Protection Policy


1. Purpose and scope

1.1.  We (the congregation) process personal information (also called personal data) about individuals. These include, but are not limited to, office holders, employees, volunteers, members, former members, adherents, contractors, suppliers, and others who are in contact with us for a variety of reasons.

1.2.  Personal data is any information from which a person can be identified, directly or indirectly. In addition to basic personal information such as names, contact details etc., it includes opinions expressed about a person and information regarding the intentions of the data controller and third parties about a person. It does not include information which has been appropriately anonymised.

1.3.  Processing means anything we do with personal information - for example, collecting, editing, storing, holding, disclosing, sharing, viewing, recording, listening, erasing, deleting etc. We are committed to processing personal information appropriately and lawfully, in terms of the Data Protection Act 2018 (the “2018 Act”) and the General Data Protection Regulation (“GDPR”).

1.4.  This document sets out our data protection policy. It provides some basic information about data protection, including the 7 data protection principles, information regarding special categories of personal data, how we process personal information (including our legal bases for processing), how we keep it secure and where appropriate share it, and how we would deal with any data security breach. It also provides information on the rights of “data subjects” (individuals about whom we hold personal information). It applies to all those involved in processing personal information on our behalf, who must comply with this policy in all respects.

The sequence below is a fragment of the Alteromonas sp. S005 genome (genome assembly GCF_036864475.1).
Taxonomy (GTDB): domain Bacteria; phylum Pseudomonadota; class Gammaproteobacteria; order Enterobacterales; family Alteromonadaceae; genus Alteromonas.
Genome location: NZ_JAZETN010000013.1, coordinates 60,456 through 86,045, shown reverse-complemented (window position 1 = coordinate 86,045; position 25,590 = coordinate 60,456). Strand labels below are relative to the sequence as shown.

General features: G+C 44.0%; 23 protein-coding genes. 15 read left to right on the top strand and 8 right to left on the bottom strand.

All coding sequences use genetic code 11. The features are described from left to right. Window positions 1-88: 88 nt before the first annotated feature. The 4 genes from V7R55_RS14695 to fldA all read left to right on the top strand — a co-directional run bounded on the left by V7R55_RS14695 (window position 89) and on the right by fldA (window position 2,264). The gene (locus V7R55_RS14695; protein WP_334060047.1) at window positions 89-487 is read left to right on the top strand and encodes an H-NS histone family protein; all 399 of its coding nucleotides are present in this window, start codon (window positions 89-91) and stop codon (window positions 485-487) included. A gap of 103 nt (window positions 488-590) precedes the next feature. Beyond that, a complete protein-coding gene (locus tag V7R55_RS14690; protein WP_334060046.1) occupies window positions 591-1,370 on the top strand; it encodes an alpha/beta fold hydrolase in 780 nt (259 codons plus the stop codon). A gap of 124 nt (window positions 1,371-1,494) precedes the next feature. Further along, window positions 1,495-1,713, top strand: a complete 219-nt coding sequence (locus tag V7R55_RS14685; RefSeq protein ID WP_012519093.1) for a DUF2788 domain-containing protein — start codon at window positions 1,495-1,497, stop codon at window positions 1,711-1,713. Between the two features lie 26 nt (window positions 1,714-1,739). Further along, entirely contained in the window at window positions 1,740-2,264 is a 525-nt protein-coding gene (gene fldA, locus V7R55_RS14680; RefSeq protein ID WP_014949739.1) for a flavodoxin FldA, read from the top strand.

1.5.  We have a separate Privacy Notice which outlines the way in which we process personal information provided to us, and a Data Retention Policy which outlines how long various categories of personal information are retained by us. In general terms, personal information should only be retained for as long as is necessary for the purposes for which it was obtained. Copies of our Privacy Notice and Data Retention Policy area available on the church internal noticeboard and website and by asking for a copy from the Session Clerk.

1.6.  This policy does not form part of any contract of employment or contract to provide services. It will be reviewed from time to time to ensure compliance with data protection laws and will be updated as required.

We take compliance with this policy very seriously. Any deliberate or negligent breach of this policy by an employee may result in disciplinary action being taken and may result in dismissal for gross misconduct.

Data Protection Principles

Personal information will be processed by us in accordance with the 7 GDPR Data Protection Principles, which stipulate that personal information must be:

processed lawfully, fairly and in a transparent manner;

collected for specified, explicit and legitimate purposes and not further processed in a way incompatible with these purposes;

  • adequate, relevant and limited to what is necessary in relation to the purposes for which it is processed;
  • accurate and, where necessary, kept up to date;
  • kept in a form which permits identification of individuals for no longer than is necessary for the purposes for which it is processed;